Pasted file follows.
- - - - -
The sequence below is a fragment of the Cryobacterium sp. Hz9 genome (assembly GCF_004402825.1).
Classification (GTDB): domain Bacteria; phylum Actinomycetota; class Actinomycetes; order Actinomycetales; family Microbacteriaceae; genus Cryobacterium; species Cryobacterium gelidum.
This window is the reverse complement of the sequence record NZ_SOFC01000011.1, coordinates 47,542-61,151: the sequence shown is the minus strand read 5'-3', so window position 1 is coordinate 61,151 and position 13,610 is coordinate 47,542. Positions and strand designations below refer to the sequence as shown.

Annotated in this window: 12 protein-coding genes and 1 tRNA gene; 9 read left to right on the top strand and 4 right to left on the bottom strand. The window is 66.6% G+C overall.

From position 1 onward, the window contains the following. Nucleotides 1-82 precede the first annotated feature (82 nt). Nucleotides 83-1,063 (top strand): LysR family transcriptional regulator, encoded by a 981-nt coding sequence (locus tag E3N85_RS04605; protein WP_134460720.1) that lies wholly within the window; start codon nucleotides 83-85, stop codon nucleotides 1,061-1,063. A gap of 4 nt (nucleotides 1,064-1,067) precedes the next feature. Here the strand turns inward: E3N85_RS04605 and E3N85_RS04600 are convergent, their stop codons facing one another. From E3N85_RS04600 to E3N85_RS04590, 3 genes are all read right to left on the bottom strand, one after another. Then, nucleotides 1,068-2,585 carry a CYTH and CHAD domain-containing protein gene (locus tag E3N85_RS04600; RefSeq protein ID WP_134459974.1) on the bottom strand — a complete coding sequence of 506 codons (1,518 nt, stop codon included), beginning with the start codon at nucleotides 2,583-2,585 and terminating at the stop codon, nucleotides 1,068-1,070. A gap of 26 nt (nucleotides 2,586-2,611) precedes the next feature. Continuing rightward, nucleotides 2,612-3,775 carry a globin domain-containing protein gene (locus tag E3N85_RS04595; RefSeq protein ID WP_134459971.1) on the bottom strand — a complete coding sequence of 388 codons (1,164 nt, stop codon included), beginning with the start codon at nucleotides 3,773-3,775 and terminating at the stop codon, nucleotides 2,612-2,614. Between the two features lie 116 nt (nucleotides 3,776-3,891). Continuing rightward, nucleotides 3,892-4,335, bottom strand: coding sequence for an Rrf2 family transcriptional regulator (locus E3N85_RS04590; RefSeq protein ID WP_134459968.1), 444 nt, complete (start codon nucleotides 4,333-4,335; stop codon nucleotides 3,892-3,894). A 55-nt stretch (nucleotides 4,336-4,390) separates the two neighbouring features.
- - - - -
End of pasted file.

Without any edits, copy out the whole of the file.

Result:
The sequence below is a fragment of the Cryobacterium sp. Hz9 genome (assembly GCF_004402825.1).
Classification (GTDB): domain Bacteria; phylum Actinomycetota; class Actinomycetes; order Actinomycetales; family Microbacteriaceae; genus Cryobacterium; species Cryobacterium gelidum.
This window is the reverse complement of the sequence record NZ_SOFC01000011.1, coordinates 47,542-61,151: the sequence shown is the minus strand read 5'-3', so window position 1 is coordinate 61,151 and position 13,610 is coordinate 47,542. Positions and strand designations below refer to the sequence as shown.

Annotated in this window: 12 protein-coding genes and 1 tRNA gene; 9 read left to right on the top strand and 4 right to left on the bottom strand. The window is 66.6% G+C overall.

From position 1 onward, the window contains the following. Nucleotides 1-82 precede the first annotated feature (82 nt). Nucleotides 83-1,063 (top strand): LysR family transcriptional regulator, encoded by a 981-nt coding sequence (locus tag E3N85_RS04605; protein WP_134460720.1) that lies wholly within the window; start codon nucleotides 83-85, stop codon nucleotides 1,061-1,063. A gap of 4 nt (nucleotides 1,064-1,067) precedes the next feature. Here the strand turns inward: E3N85_RS04605 and E3N85_RS04600 are convergent, their stop codons facing one another. From E3N85_RS04600 to E3N85_RS04590, 3 genes are all read right to left on the bottom strand, one after another. Then, nucleotides 1,068-2,585 carry a CYTH and CHAD domain-containing protein gene (locus tag E3N85_RS04600; RefSeq protein ID WP_134459974.1) on the bottom strand — a complete coding sequence of 506 codons (1,518 nt, stop codon included), beginning with the start codon at nucleotides 2,583-2,585 and terminating at the stop codon, nucleotides 1,068-1,070. A gap of 26 nt (nucleotides 2,586-2,611) precedes the next feature. Continuing rightward, nucleotides 2,612-3,775 carry a globin domain-containing protein gene (locus tag E3N85_RS04595; RefSeq protein ID WP_134459971.1) on the bottom strand — a complete coding sequence of 388 codons (1,164 nt, stop codon included), beginning with the start codon at nucleotides 3,773-3,775 and terminating at the stop codon, nucleotides 2,612-2,614. Between the two features lie 116 nt (nucleotides 3,776-3,891). Continuing rightward, nucleotides 3,892-4,335, bottom strand: coding sequence for an Rrf2 family transcriptional regulator (locus E3N85_RS04590; RefSeq protein ID WP_134459968.1), 444 nt, complete (start codon nucleotides 4,333-4,335; stop codon nucleotides 3,892-3,894). A 55-nt stretch (nucleotides 4,336-4,390) separates the two neighbouring features.